EPIC2019 Keynote Address, Providence, Rhode Island
Studies on the social effects of computing have enumerated the harms done by AI, social media, and algorithmic decision-making to underrepresented communities in the United States and around the globe. I argue that the approaches of enumerating harms and arguing for inclusion have to be unsettled. These approaches, while important, frame populations as victims whose existence is dominated by and divided from centers of power. We lack a structural analysis of how these harms fit into a larger social economic pattern. I ask us to consider instead whether all of these harms add up to computing technologies today being one of the largest aspects of a colonial relationship today. Using historical evidence, the talk will consider what makes something ‘colonial’ to begin with, and then weigh corporate computing’s relationship with the world to gauge whether this relationship is a colonial one. Based on historical and contemporary evidence, I will ask, What can those of us who work in, and maybe even love, computing cultures do about computing’s colonial expansions? Rather than offering a checklist of do’s and don’t’s, the talk will end with a series of experiments to try in local contexts, as well as ways to rethink computing’s relationship with the world.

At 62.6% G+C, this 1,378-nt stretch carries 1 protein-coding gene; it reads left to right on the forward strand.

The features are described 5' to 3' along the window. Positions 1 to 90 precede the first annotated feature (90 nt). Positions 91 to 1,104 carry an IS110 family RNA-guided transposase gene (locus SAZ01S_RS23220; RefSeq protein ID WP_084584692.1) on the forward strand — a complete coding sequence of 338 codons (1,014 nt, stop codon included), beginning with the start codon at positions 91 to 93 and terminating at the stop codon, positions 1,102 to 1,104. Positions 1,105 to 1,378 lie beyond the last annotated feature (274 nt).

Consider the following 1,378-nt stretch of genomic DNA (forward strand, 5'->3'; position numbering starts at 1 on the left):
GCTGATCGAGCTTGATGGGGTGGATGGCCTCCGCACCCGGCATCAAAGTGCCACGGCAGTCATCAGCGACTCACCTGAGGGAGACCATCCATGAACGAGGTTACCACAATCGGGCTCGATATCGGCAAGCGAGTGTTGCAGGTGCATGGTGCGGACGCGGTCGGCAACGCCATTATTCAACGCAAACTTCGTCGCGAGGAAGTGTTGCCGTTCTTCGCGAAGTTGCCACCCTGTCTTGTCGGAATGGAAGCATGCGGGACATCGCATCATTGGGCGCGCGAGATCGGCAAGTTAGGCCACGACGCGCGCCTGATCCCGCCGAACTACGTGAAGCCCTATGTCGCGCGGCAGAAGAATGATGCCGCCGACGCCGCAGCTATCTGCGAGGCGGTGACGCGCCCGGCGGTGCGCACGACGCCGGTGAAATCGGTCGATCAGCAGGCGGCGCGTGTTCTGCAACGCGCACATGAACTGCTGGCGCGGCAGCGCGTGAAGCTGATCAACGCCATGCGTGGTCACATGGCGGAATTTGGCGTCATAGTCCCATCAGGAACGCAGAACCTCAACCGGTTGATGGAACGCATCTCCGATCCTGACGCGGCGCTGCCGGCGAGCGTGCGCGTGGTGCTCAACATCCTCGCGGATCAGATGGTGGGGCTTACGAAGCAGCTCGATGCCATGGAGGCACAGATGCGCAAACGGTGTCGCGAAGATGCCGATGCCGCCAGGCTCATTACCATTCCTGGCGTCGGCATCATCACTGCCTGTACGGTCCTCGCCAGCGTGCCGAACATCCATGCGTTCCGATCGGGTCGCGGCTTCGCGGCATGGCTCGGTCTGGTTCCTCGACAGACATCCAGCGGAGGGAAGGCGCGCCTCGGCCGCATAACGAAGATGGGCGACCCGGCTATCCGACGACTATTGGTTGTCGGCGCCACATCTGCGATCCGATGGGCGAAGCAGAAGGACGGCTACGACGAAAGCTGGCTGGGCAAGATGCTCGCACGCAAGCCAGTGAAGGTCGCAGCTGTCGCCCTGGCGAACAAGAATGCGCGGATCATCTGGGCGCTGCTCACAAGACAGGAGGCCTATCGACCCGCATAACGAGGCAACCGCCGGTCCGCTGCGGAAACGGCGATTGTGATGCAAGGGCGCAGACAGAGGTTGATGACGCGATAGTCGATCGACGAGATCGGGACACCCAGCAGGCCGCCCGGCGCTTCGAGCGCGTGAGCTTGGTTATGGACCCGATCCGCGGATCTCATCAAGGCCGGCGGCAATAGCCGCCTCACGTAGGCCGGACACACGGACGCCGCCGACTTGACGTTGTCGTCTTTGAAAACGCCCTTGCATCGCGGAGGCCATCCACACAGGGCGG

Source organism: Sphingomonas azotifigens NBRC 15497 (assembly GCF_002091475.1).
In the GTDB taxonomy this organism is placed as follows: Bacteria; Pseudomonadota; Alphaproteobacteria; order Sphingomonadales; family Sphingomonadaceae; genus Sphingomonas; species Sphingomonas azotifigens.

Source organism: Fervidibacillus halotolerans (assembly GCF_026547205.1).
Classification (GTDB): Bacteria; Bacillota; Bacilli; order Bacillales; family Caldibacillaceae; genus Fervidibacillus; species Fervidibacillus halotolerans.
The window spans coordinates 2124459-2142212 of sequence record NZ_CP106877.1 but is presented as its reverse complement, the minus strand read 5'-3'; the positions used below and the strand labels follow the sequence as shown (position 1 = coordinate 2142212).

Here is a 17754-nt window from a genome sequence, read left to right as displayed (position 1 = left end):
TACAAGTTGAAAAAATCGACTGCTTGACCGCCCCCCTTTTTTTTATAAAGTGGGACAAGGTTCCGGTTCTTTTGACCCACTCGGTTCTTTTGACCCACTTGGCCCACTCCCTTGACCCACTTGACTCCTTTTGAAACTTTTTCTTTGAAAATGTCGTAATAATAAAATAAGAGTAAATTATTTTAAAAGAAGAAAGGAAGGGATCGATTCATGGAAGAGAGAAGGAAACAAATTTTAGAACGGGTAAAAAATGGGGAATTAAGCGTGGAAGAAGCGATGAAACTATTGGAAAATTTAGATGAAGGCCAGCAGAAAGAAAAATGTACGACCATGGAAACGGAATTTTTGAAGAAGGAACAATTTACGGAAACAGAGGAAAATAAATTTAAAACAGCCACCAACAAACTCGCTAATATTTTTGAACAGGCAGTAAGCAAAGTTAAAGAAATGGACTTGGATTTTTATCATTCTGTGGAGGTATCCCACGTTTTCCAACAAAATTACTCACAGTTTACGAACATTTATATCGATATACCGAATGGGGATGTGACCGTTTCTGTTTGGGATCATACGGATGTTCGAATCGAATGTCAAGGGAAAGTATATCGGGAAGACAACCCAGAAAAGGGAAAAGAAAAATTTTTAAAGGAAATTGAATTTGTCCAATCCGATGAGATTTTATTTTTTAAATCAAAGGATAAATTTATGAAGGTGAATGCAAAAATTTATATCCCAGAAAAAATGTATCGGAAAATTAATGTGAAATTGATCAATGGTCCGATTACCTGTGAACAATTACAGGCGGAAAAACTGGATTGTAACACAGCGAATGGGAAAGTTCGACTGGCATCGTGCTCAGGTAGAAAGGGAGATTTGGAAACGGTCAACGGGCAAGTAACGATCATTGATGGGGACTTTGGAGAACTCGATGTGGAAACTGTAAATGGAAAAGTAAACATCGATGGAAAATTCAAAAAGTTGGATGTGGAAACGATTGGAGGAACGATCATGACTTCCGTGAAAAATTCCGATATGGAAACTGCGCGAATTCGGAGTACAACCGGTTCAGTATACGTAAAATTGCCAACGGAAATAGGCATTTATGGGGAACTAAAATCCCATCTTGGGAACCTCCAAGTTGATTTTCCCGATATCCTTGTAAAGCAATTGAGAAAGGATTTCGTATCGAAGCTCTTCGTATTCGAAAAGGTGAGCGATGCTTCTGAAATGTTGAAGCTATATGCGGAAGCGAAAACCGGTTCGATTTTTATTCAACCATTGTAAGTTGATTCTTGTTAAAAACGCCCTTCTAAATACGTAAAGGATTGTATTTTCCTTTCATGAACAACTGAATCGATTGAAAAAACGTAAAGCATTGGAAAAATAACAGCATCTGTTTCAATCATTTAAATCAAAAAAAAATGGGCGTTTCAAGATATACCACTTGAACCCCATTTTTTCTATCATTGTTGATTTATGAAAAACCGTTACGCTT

Sareeta Amrute is the Director of Research at Data & Society and Associate Professor of Anthropology at the University of Washington, Seattle. Her research is focused on the integration of humans and technologies, particularly how race and class are revisited and remade in sites of new economy work such as coding and software economies.
Sareeta’s recent book Encoding Race, Encoding Class: Indian IT Workers in Berlin, is a rich ethnographic study of the relationship between labor, Indian technical work, and migration regimes in global corporate coding work. She shows how “knowledge work” or “cognitive labor” are deeply embodied, materialized, and racialized in the everyday practices of work and the larger context of workers’ lives. The book was awarded 2017 Diana Forsythe Prize in the anthropology of science, technology, and medicine, awarded jointly by the Committee for the Anthropology of Science, Technology and Computing and the Society for the Anthropology of Work.
Sareeta has also published on humor, ethics, violence against women in cars in India, and the racial harassment of programmers in the United States. She is currently developing an illustrated guide to ethics in technology industries and pursuing new research on labor and cashlessness as a capitalist and developmentalist project for India. Sareeta received her PhD in Anthropology from the University of Chicago and her BA in Art History from Columbia University.